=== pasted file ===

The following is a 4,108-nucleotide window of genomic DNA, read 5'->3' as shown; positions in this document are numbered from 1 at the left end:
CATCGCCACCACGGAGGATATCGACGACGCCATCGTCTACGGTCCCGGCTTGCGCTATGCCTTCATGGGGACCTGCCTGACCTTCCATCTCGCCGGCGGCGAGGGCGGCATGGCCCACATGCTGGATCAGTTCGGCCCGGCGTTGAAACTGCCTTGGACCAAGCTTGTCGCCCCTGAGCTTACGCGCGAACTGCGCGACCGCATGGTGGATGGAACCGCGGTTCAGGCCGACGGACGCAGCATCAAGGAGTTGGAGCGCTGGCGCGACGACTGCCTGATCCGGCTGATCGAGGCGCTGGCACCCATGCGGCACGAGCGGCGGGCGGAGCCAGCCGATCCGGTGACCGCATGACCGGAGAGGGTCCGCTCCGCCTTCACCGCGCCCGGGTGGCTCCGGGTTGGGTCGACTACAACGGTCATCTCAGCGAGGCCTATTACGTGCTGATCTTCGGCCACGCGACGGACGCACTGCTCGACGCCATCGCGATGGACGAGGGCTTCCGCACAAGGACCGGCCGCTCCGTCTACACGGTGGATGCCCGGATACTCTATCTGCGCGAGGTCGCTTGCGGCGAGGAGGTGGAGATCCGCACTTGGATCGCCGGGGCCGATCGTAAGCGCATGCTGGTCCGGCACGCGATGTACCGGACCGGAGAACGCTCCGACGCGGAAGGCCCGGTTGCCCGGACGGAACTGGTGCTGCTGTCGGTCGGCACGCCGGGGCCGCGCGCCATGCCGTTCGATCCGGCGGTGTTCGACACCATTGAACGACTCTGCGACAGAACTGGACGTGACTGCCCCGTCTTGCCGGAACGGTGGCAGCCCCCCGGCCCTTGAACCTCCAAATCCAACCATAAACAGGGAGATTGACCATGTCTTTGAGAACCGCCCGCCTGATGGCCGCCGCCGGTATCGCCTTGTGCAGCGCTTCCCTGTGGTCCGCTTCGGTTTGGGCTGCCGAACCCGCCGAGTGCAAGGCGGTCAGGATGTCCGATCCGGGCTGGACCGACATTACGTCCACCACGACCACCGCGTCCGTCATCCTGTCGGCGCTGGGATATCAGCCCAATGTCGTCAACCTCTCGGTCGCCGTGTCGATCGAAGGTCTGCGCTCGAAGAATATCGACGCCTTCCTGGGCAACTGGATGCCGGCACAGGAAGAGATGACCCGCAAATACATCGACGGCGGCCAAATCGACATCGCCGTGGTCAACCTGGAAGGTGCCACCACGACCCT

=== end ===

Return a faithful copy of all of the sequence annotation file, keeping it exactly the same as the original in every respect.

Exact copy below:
The following is a 4,108-nucleotide window of genomic DNA, read 5'->3' as shown; positions in this document are numbered from 1 at the left end:
CATCGCCACCACGGAGGATATCGACGACGCCATCGTCTACGGTCCCGGCTTGCGCTATGCCTTCATGGGGACCTGCCTGACCTTCCATCTCGCCGGCGGCGAGGGCGGCATGGCCCACATGCTGGATCAGTTCGGCCCGGCGTTGAAACTGCCTTGGACCAAGCTTGTCGCCCCTGAGCTTACGCGCGAACTGCGCGACCGCATGGTGGATGGAACCGCGGTTCAGGCCGACGGACGCAGCATCAAGGAGTTGGAGCGCTGGCGCGACGACTGCCTGATCCGGCTGATCGAGGCGCTGGCACCCATGCGGCACGAGCGGCGGGCGGAGCCAGCCGATCCGGTGACCGCATGACCGGAGAGGGTCCGCTCCGCCTTCACCGCGCCCGGGTGGCTCCGGGTTGGGTCGACTACAACGGTCATCTCAGCGAGGCCTATTACGTGCTGATCTTCGGCCACGCGACGGACGCACTGCTCGACGCCATCGCGATGGACGAGGGCTTCCGCACAAGGACCGGCCGCTCCGTCTACACGGTGGATGCCCGGATACTCTATCTGCGCGAGGTCGCTTGCGGCGAGGAGGTGGAGATCCGCACTTGGATCGCCGGGGCCGATCGTAAGCGCATGCTGGTCCGGCACGCGATGTACCGGACCGGAGAACGCTCCGACGCGGAAGGCCCGGTTGCCCGGACGGAACTGGTGCTGCTGTCGGTCGGCACGCCGGGGCCGCGCGCCATGCCGTTCGATCCGGCGGTGTTCGACACCATTGAACGACTCTGCGACAGAACTGGACGTGACTGCCCCGTCTTGCCGGAACGGTGGCAGCCCCCCGGCCCTTGAACCTCCAAATCCAACCATAAACAGGGAGATTGACCATGTCTTTGAGAACCGCCCGCCTGATGGCCGCCGCCGGTATCGCCTTGTGCAGCGCTTCCCTGTGGTCCGCTTCGGTTTGGGCTGCCGAACCCGCCGAGTGCAAGGCGGTCAGGATGTCCGATCCGGGCTGGACCGACATTACGTCCACCACGACCACCGCGTCCGTCATCCTGTCGGCGCTGGGATATCAGCCCAATGTCGTCAACCTCTCGGTCGCCGTGTCGATCGAAGGTCTGCGCTCGAAGAATATCGACGCCTTCCTGGGCAACTGGATGCCGGCACAGGAAGAGATGACCCGCAAATACATCGACGGCGGCCAAATCGACATCGCCGTGGTCAACCTGGAAGGTGCCACCACGACCCT